7. restitution to your victim; and
  8. maximum ten-thousand-dollar fine.

Defenses to Homicide Crimes – Attempted Murder Charges

The following are all viable ways to attack an attempted murder charge:

  1. self-defense of yourself or another;
  2. you only intended to injure – not kill – the purported victim;
  3. lack of capacity to kill or diminished capacity to do so;
  4. you took an indirect step to kill, or otherwise took no such step;
  5. you set out to take a direct step but abandoned the plot before you could complete that step; and
  6. you did not act willfully, deliberately, or with premeditation (defense to first-degree attempted murder).

See CALCRIM no. 600 (“Attempted Murder”); see also CALCRIM no. 601 (“Attempted Murder: Deliberation and Premeditation”).

Examples of Homicide Crimes – Attempted Murder Cases

Whittier gang member sentenced to 35 years for attempted murder and attempted carjacking

On or about April 2, 2014, a twenty-seven-year-old alleged gang member, Whittier resident Jessie Duran, allegedly walked up to a man in a car parked in front of his Whittier residence and insisted he give it to him. The purported victim escaped in the vehicle, reported the incident to Whittier PD, then returned home.

Before he exited his vehicle, however, the man once again allegedly saw Duran walk up to him. According to authorities, they began arguing, at which point Duran pulled out a firearm. As the man drove away, Duran allegedly fired multiple bullets at him but only managed to strike a passing vehicle. (Fortunately, no one was injured.)

Somehow, Whittier police identified Duran as the suspect and arrested him shortly thereafter. Almost two-and-a-half years later (on or about August 18, 2016), a jury convicted Duran of the following five felonies: Attempted Murde(Penal Code section 664 & Penal Code section 187(a)), attempted Carjacking (California Penal Code section 215), ADW (Assault with a Deadly Weapon) (California Penal Code section 245(a)(1)), Shooting at an Inhabited Dwelling or Vehicle (California Penal Code section 246), and Felon in Possession of a Firearm (California Penal Code section 29800).

Almost eight months later (on or about April 5, 2017), Duran’s trial judge ordered him to serve three-and-a-half decades in a California penitentiary – a term which included enhancements for Personally Discharging a Firearm During the Commission of a Serious Felony (California Penal Code section 12022.53(c)) and Committing a Felony on Behalf of a Street Gang (California Penal Code section 186.22). 


Former restaurant impresario sentenced to almost a decade in prison for inducing a miscarriage

According to LAPD detectives, in October 2009, ex-bi-coastal restaurant impresario Josh Woodward (age thirty-seven) tried on at least four occasions to force his then-girlfriend Gayle Greaves (an Angeleno) to miscarry their unborn baby by secretly giving her an abortion pharmaceutical. (Woodward was one of the owners of the LA and Miami restaurants called Table 8, as well as other restaurants in Chicago and NYC.)

The LA Co. DA’s Office claimed that he had crushed the drug and inserted its particles into food Greaves ate. Among other evidence submitted at the preliminary hearing were documentation that purportedly proved Woodward had made incriminating searches on his home computer relating to inducing miscarriages for unwanted pregnancies.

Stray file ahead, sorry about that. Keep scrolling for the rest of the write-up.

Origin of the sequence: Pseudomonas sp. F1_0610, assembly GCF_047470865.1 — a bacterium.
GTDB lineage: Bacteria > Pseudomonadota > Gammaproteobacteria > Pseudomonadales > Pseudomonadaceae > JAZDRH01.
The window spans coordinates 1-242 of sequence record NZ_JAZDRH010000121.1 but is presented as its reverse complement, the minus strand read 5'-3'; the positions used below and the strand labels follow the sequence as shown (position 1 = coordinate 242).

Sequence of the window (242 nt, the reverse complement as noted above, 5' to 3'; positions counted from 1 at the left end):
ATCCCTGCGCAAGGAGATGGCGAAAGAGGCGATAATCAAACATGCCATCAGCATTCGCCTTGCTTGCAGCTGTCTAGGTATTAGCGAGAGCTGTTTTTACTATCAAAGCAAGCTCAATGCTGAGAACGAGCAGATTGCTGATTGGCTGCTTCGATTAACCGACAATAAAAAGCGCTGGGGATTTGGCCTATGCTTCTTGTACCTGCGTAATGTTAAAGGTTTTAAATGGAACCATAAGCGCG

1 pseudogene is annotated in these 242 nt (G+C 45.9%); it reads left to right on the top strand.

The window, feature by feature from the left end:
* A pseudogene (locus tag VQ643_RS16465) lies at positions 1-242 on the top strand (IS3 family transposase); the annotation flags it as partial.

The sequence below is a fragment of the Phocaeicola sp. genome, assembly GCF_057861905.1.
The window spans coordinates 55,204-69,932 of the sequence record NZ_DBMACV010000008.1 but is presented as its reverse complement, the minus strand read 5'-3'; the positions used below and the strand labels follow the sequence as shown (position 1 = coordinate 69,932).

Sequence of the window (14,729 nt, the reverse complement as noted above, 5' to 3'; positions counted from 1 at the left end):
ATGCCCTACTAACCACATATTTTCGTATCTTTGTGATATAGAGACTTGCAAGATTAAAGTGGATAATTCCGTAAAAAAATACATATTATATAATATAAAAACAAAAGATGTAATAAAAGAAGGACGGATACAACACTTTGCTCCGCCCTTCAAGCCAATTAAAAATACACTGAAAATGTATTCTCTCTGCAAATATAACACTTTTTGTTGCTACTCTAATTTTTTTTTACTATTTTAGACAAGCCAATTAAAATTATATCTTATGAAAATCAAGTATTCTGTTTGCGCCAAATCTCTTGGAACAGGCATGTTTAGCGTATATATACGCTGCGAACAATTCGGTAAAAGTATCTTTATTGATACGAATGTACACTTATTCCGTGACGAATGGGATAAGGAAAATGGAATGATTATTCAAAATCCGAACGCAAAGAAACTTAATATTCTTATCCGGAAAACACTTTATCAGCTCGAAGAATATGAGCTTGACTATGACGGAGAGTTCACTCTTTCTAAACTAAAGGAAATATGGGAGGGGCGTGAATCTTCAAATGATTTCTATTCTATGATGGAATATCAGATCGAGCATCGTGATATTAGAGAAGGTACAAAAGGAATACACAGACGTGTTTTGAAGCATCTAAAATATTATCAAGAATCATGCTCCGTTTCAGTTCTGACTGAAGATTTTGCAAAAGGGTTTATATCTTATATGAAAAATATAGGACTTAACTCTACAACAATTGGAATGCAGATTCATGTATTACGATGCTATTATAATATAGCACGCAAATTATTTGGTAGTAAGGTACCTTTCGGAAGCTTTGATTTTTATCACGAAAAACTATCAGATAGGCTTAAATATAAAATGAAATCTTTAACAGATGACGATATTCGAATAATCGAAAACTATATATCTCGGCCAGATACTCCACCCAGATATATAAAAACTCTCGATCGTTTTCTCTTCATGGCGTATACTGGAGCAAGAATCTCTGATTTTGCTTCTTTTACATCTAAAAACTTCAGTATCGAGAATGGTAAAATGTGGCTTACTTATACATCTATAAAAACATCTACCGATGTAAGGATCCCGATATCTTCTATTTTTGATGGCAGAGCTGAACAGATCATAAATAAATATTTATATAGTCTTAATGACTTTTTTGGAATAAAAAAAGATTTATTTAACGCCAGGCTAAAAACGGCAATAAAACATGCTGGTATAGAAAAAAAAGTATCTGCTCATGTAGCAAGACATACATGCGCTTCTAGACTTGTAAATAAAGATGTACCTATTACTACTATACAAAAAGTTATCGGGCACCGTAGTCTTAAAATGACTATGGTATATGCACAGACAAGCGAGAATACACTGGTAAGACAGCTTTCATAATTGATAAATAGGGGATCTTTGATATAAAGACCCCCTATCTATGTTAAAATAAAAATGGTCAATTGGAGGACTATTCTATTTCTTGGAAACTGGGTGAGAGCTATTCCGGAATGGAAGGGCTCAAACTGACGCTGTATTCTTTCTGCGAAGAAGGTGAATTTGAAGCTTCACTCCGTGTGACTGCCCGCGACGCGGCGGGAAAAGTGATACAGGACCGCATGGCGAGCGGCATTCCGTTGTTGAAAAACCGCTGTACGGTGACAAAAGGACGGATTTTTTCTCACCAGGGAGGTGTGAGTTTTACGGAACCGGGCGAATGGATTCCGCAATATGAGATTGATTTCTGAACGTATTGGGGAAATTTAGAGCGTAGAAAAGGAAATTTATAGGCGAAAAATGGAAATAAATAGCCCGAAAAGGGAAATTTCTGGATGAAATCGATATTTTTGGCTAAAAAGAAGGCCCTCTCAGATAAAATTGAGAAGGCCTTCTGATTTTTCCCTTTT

Greaves was more than three months’ pregnant at the time and did, in fact, lose the fetus so it’s unclear why Woodward was not charged with First-Degree Murder (California Penal Code section 190). It also remains unclear why it took more than six years – until mid November 2015 – for Woodward to plead nolo contendre to a single count of attempted murder. Ten weeks later, at the end of January 2016, he received a 9-year term in a California penitentiary. See

Former LAPD CRASH-unit officer receives five years for paralyzing and framing 19-year-old man

Gino Durden was inarguably one of the most corrupt officers to ever serve in the LAPD (or any police department for that matter), and was one of the key figures in the notorious Rampart scandal that plagued Los Angeles – and terrorized innumerable Angelenos – during the 1990s.

A member of the equally notorious and hyper-aggressive CRASH anti-gang unit, Durden would ultimately plead guilty to a shocking array of criminal and civil rights violations, including the attempted murder of an unarmed nineteen-year-old alleged gang member, Javier Ovando, in mid October 1996.

Durden and his accomplice/fellow CRASH unit member, the equally notorious Rafael Perez, burst into Ovando’s apartment to rob him because they believed he was a drug dealer. Things went awry and Durden ended up shooting Ovando in the back, permanently paralyzing him. He then planted illegal narcotics and a gun on him, then claimed Ovando had fired at them.

As a result of Durden’s trial testimony, Ovando was sentenced to thirty-three years in prison, but fortunately only served three after Perez flipped and testified against Durden. It was Perez’s cooperation that led to Durden’s arrest in July 2000, and his prosecution for multiple felonies, including attempted murder, ADW, making a false police report, and perjury.

On or about August 5, 2002, Durden pled guilty to six felonies, including those four charges, as well as Conspiracy (California Penal Code section 182) and obstruction of justice. He was sentenced to five years in prison, which ran concurrently with a three-year federal sentence for similar federal charges.

Durden’s extremely light sentences resulted from his own cooperation against other Rampart officers, which led to the conviction of at least four of his former CRASH officers, whose convictions were all overturned on appeal. By all accounts, however, the corruption in the Rampart division apparently went all the way to the very top but the LAPD brass put a stop to any higher-ups being investigated. The LAPD administration also reportedly stonewalled the FBI on their initial investigation into the Rampart division.